UBC Theses and Dissertations
How bear lost his tail : an Indigenous perspective on inclusive deliberative democratic theory as applied to the Canadian societal context Norris, Matthew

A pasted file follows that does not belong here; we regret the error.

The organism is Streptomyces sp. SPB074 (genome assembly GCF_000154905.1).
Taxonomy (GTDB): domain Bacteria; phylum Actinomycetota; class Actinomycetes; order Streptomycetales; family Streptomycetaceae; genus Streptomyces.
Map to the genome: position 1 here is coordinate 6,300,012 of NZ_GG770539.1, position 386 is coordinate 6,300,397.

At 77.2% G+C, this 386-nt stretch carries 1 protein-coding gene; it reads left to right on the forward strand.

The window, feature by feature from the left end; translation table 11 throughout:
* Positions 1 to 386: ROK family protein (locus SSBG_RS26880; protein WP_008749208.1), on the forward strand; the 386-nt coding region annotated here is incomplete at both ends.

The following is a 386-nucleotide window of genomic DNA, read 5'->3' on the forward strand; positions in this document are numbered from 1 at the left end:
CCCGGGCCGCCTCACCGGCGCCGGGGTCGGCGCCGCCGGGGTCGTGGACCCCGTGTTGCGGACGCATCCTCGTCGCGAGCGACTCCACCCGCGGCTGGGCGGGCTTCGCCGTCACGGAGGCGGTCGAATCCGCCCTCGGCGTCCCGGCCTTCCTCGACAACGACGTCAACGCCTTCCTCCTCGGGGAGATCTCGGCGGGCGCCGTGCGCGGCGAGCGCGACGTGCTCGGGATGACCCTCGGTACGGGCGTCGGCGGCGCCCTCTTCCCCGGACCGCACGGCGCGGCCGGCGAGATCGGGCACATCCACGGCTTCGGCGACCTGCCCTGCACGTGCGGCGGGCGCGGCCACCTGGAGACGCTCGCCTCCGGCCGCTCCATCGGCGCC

There exists a deep societal divide in Canada between Indigenous and settler societies. A divide which has continuously reared its head through demonstrations of violence, rage, or impassioned dismissal of the pursuit of justice for historical wrongs. As Indigenous voices for justice rise, Canada’s federal and provincial governments respond with policy and legislative change to address Indigenous unrest. Despite the introduction of numerous policies, legislation, and initiatives in an attempt to appease Indigenous voices, Canada has continuously failed to address the foundations of Indigenous calls for justice and has failed to address the disparities between Indigenous communities’ and non-Indigenous communities’ quality-of-life indicators, which in turn are a direct ramification of the injustices perpetuated against Indigenous peoples to which they demand recognition, recompense and reconciliation. When viewed through the lens of deliberative democratic theory the existence of deep societal division and the continual marginalization of particular social groups, appears counterintuitive when one considers the concentrated effort to promote their political inclusion, equality and publicity of Indigenous groups. In investigating this occurrence this thesis will conduct a review of Iris Marion Young’s model of deliberative democratic theory with a specific focus on Young’s four pillars of deliberative democratic theory for the pursuit of social justice, followed by an engagement with Frantz Fanon’s work on the psycho-afflictive disorders settler-colonial societies inflict and are reliant upon. By doing so this thesis will argue that settler colonialism creates, entrenches and makes invisible the systems which are responsible for the social delineations between us and them, between settler society and Indigenous societies, and between have and have nots. Further I argue that deliberative democratic theory, through its varied social justice mechanisms, is incapable of addressing the fundamental and structural mechanisms colonialism has created, which ensure the marginalization, disempowerment and dispossession of Indigenous peoples, systems on which the legitimacy of the colonial state relies. To overcome such shortfalls, Young’s pillar of ‘reasonableness’ must be actively pursued through a commitment and concrete action to unearth and challenge the foundations of settler-colonialism and to refute the divisionary policies on which the polity that is Canada has been built.
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